Brouilly "Vieilles Vignes", Jean-Claude Lapalu 2012

Skool Restaurant
1725 Alameda Street
San Francisco, CA 94103
Open for lunch Monday through Friday, dinner everyday, and brunch Saturday and Sunday

Saturday, December 7, 2013

Hard Cider From Sonoma Apples: Tastes Great, Less Filling

Fall ushers in cold winds, rain, sleet, and hard apple cider. While the weather outside gets nastier, I'm inside a restaurant enjoying a steaming plate of lobster and sipping really good hard apple cider that just arrived in the store.

Troy Carter and Tony Coturri of Coturri Winery together produce a hard apple cider from organic Sonoma apples. It is made at the Coturri Winery in Glen Ellen, Sonoma, using only ambient yeasts for fermentation and without the addition of sulfites.

The latest batch of Troy Cider produced 22 barrels. I'm drinking from a 500ml bottle that came out of Barrel 12. It is delicious. Thirst-quenching. Refreshing my palate after each bite of lobster. This plate of lobster had no chance. Next up is a wok-fried whole Dungeness crab.

After dinner I browsed through Troy Carter's Motorcycle Wineries blog and found this encouraging passage:

I could go on for pages summarizing research at the edge of scientific knowledge of probiotic diets, but instead, I have just one recommendation.
Drink more cider.
Our cider is alive. It has god-only-knows-how-many strains of wild yeast, bacteria and other goodies that make me feel great. That bottom 1/8″ of sediment at the bottom of the bottle? The healthiest sludge ever. Most beverages these days are sterile, dead sugar bombs that is simply artificial industrial homogeneity. So enjoy our booze as wonderfully natural medicine, as an authentically healthy ritual that nourishes your body and makes you smile.

Troy Hard Apple Cider H. Coturri and Sons NV 500ml

Monday, December 2, 2013

Frank Cornelissen 2012 Munjebel Extra Virgin Olive Oil for the Holidays

Based in Sicily's Mount Etna, Frank Cornelissen is known worldwide for his unique wines made in an uncompromisingly natural and artisanal method. Mount Etna is one of the most difficult places in the world to produce wine because of the harsh conditions. Cornelissen succeeds because of his dedication and unique approach.

Cornelissen produces not just wine but also extra virgin olive oil from the few olive trees grown in his estate. His wines are difficult to find but his oils are even rare because of the tiny quantities produced.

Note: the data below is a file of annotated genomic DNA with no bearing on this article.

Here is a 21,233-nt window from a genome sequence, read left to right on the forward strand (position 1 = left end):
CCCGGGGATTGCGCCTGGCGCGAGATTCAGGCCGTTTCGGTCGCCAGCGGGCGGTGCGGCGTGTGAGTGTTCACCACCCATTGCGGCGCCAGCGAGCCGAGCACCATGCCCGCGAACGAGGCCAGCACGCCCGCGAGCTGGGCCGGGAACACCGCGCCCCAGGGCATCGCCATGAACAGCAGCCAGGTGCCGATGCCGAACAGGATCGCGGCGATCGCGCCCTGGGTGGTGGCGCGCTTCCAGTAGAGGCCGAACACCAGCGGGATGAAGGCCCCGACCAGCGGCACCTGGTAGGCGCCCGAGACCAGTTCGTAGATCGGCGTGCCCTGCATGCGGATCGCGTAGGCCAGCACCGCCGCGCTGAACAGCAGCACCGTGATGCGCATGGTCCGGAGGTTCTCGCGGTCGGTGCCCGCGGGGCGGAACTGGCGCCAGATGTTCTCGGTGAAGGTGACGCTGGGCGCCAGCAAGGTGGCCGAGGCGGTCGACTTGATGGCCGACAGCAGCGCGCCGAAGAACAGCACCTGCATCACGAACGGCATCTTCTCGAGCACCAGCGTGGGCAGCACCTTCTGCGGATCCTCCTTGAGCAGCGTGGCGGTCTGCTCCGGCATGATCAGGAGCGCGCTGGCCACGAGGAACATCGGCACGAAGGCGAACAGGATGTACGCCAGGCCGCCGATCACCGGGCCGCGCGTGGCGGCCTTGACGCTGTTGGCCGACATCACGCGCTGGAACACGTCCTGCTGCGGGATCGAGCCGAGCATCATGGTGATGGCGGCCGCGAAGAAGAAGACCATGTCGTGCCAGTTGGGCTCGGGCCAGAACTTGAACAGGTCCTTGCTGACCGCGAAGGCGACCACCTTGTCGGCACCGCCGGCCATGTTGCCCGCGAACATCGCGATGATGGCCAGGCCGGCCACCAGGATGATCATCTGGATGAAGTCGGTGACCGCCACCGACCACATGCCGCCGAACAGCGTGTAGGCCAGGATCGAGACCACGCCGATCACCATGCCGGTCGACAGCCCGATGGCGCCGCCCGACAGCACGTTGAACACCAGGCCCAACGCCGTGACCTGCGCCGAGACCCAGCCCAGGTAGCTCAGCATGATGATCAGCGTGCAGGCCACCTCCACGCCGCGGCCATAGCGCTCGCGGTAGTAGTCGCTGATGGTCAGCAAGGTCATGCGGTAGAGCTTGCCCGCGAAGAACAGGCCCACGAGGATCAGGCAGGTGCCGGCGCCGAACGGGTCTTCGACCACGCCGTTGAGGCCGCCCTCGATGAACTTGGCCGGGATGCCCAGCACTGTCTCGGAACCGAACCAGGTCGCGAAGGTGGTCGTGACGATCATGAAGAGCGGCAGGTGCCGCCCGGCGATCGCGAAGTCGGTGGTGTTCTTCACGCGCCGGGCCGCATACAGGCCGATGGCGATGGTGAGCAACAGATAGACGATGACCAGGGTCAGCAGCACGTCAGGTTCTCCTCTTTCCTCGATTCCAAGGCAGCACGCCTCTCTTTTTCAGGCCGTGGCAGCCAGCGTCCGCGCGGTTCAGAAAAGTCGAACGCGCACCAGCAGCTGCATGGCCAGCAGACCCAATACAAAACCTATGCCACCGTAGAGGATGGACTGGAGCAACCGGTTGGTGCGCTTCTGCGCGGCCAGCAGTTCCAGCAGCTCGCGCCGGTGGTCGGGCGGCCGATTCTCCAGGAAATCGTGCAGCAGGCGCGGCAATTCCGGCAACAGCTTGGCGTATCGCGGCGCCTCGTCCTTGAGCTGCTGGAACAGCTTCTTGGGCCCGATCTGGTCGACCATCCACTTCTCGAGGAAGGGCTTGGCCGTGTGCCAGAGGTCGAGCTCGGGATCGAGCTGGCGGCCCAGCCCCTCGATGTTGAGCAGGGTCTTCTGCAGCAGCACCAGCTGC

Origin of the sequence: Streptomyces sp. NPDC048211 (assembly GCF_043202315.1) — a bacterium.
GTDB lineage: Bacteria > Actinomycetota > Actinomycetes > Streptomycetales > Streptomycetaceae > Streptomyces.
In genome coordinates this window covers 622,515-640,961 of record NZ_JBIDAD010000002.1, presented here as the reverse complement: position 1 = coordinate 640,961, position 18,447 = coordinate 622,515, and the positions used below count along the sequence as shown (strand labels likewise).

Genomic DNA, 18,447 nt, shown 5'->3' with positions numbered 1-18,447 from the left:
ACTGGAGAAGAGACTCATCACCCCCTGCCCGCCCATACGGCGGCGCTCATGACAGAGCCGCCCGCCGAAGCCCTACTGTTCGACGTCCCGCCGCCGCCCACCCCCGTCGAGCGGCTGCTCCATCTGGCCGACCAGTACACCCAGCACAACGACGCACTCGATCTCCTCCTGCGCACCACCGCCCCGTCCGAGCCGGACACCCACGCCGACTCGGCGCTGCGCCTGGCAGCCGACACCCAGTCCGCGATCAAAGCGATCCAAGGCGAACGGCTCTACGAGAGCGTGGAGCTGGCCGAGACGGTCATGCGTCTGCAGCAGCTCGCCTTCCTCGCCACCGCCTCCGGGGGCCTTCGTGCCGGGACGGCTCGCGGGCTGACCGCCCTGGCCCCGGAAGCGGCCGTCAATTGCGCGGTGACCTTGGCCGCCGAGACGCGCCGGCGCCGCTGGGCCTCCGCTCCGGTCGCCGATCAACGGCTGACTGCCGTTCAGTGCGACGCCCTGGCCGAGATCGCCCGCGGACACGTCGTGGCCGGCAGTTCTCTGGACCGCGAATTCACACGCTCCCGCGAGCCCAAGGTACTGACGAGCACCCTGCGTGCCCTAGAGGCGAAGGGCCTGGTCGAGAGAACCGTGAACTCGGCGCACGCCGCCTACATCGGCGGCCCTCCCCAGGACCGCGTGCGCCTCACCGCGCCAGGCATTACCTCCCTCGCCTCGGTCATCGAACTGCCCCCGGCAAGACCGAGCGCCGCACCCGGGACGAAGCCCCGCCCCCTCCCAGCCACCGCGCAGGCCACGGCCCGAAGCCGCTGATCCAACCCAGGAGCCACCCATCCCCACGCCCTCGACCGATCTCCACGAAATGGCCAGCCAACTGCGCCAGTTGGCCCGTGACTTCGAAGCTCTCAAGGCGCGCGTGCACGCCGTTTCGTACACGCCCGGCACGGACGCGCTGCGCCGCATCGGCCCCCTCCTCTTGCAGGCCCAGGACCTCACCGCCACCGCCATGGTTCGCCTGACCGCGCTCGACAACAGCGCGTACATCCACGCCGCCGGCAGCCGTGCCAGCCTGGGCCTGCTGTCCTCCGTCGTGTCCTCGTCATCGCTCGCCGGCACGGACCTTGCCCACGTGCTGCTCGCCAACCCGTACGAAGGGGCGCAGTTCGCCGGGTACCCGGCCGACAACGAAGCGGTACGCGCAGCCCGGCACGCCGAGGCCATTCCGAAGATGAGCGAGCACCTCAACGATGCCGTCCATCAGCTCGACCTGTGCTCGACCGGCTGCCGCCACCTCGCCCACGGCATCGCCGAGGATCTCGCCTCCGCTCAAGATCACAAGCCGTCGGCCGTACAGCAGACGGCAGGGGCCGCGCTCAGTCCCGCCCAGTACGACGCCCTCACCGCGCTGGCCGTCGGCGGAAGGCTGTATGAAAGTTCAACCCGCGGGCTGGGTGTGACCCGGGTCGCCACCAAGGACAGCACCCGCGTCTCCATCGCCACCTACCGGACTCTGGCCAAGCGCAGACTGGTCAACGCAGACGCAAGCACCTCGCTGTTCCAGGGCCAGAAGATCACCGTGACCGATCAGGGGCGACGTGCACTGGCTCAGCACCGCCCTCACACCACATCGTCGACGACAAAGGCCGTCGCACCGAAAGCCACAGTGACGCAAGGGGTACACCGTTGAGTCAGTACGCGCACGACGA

A mere 199 bottles in 375ml size were produced from the 2012 harvest for the Munjebel Olive Oil. You can easily imagine that it took no time for Cornelissen's US importer to sell out of these oils, especially because less than 40 bottles were made available to the West Coast! I'm very pleased to offer you our tiny allocation of these delicious, one-of-a-kind extra virgin olive oil from Mount Etna. This very special Mount Etna Extra Virgin Olive Oil is a wonderful treat for the holidays and would make special holiday gifts.

I found that drizzling Cornelissen's Munjebel Olive Oil on lentil salad is a joyous experience. Give it a try.

Sicily Mount Etna Extra Virgin Olive Oil "Munjebel", Az. Agr. Frank Cornelissen 2012 375ml

"For our olive oils, we apply the same high quality standards as for our wines. We farm without any treatments and use of chemicals whatsoever in order not to alter the nature of our environment and the fruit we harvest. For our Munjebel oil, select only the precious varietals  such as Benedetto, Carolea or Frantoiano, producing fruit of great elegance and sapidity. As every year has a different character as well as growing difficulties, we pick the best and most expressive of our olive groves (contradas). We pick the olives manually in various passages, de-selecting in the olive groves, in order to take home only ripe fruit that is undamaged. The same day, the olives are being brought to the press where they are gently crushed under big stone mills. After this crushing, the paste is put on our exclusive estate mats and then vertically pressed. After this cold extraction, the olive oil is then left to settle for a minimum of 2 months before being bottled, unfiltered. This 'liquid gold' carries the name Munjebel for its strong territorial identity: the volcano Etna!" Frank Cornelissen